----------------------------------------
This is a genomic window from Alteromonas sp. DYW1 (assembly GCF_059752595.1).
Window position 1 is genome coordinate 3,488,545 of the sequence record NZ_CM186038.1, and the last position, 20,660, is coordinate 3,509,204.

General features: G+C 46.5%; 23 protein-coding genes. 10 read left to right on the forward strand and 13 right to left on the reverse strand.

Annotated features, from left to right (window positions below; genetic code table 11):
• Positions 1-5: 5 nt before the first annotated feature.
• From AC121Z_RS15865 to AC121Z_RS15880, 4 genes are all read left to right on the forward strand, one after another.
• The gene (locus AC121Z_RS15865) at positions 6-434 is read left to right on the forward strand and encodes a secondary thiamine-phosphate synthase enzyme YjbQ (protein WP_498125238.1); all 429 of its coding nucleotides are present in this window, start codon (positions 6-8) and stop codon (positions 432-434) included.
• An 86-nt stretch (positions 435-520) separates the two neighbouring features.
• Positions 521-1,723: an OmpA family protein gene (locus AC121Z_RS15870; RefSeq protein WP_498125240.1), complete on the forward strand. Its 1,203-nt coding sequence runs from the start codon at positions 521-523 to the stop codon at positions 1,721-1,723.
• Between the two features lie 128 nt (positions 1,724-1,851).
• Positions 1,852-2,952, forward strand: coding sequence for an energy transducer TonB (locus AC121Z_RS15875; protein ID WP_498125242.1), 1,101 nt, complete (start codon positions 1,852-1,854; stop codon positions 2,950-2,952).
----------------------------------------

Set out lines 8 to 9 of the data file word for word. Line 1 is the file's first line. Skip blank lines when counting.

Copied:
• An 86-nt stretch (positions 435-520) separates the two neighbouring features.
• Positions 521-1,723: an OmpA family protein gene (locus AC121Z_RS15870; RefSeq protein WP_498125240.1), complete on the forward strand. Its 1,203-nt coding sequence runs from the start codon at positions 521-523 to the stop codon at positions 1,721-1,723.